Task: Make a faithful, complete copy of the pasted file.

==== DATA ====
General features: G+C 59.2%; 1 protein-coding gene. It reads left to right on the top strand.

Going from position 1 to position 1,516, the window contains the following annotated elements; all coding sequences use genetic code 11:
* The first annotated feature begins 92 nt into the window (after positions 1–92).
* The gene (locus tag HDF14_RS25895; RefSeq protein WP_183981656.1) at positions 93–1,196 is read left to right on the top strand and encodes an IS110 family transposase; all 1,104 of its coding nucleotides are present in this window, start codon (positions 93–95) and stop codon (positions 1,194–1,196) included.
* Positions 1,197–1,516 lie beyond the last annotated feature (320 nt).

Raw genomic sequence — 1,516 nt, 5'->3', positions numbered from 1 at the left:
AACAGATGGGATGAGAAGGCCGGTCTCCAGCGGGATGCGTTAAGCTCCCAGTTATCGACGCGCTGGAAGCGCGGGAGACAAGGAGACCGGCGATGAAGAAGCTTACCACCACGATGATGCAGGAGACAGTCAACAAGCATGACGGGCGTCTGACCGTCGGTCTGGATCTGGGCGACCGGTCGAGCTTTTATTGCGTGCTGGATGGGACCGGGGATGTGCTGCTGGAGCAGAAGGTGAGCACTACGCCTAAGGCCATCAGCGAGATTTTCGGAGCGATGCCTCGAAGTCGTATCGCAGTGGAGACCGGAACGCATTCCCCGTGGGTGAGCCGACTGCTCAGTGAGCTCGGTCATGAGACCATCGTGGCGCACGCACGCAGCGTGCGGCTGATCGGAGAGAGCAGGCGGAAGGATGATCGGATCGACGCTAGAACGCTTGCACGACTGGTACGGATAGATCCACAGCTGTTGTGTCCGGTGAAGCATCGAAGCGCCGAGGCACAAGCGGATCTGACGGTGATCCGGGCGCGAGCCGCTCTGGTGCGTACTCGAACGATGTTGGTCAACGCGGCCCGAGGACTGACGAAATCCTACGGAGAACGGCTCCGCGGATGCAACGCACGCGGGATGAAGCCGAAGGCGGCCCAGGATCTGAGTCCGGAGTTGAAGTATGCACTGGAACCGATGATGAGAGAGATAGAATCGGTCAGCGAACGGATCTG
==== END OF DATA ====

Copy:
General features: G+C 59.2%; 1 protein-coding gene. It reads left to right on the top strand.

Going from position 1 to position 1,516, the window contains the following annotated elements; all coding sequences use genetic code 11:
* The first annotated feature begins 92 nt into the window (after positions 1–92).
* The gene (locus tag HDF14_RS25895; RefSeq protein WP_183981656.1) at positions 93–1,196 is read left to right on the top strand and encodes an IS110 family transposase; all 1,104 of its coding nucleotides are present in this window, start codon (positions 93–95) and stop codon (positions 1,194–1,196) included.
* Positions 1,197–1,516 lie beyond the last annotated feature (320 nt).

Raw genomic sequence — 1,516 nt, 5'->3', positions numbered from 1 at the left:
AACAGATGGGATGAGAAGGCCGGTCTCCAGCGGGATGCGTTAAGCTCCCAGTTATCGACGCGCTGGAAGCGCGGGAGACAAGGAGACCGGCGATGAAGAAGCTTACCACCACGATGATGCAGGAGACAGTCAACAAGCATGACGGGCGTCTGACCGTCGGTCTGGATCTGGGCGACCGGTCGAGCTTTTATTGCGTGCTGGATGGGACCGGGGATGTGCTGCTGGAGCAGAAGGTGAGCACTACGCCTAAGGCCATCAGCGAGATTTTCGGAGCGATGCCTCGAAGTCGTATCGCAGTGGAGACCGGAACGCATTCCCCGTGGGTGAGCCGACTGCTCAGTGAGCTCGGTCATGAGACCATCGTGGCGCACGCACGCAGCGTGCGGCTGATCGGAGAGAGCAGGCGGAAGGATGATCGGATCGACGCTAGAACGCTTGCACGACTGGTACGGATAGATCCACAGCTGTTGTGTCCGGTGAAGCATCGAAGCGCCGAGGCACAAGCGGATCTGACGGTGATCCGGGCGCGAGCCGCTCTGGTGCGTACTCGAACGATGTTGGTCAACGCGGCCCGAGGACTGACGAAATCCTACGGAGAACGGCTCCGCGGATGCAACGCACGCGGGATGAAGCCGAAGGCGGCCCAGGATCTGAGTCCGGAGTTGAAGTATGCACTGGAACCGATGATGAGAGAGATAGAATCGGTCAGCGAACGGATCTG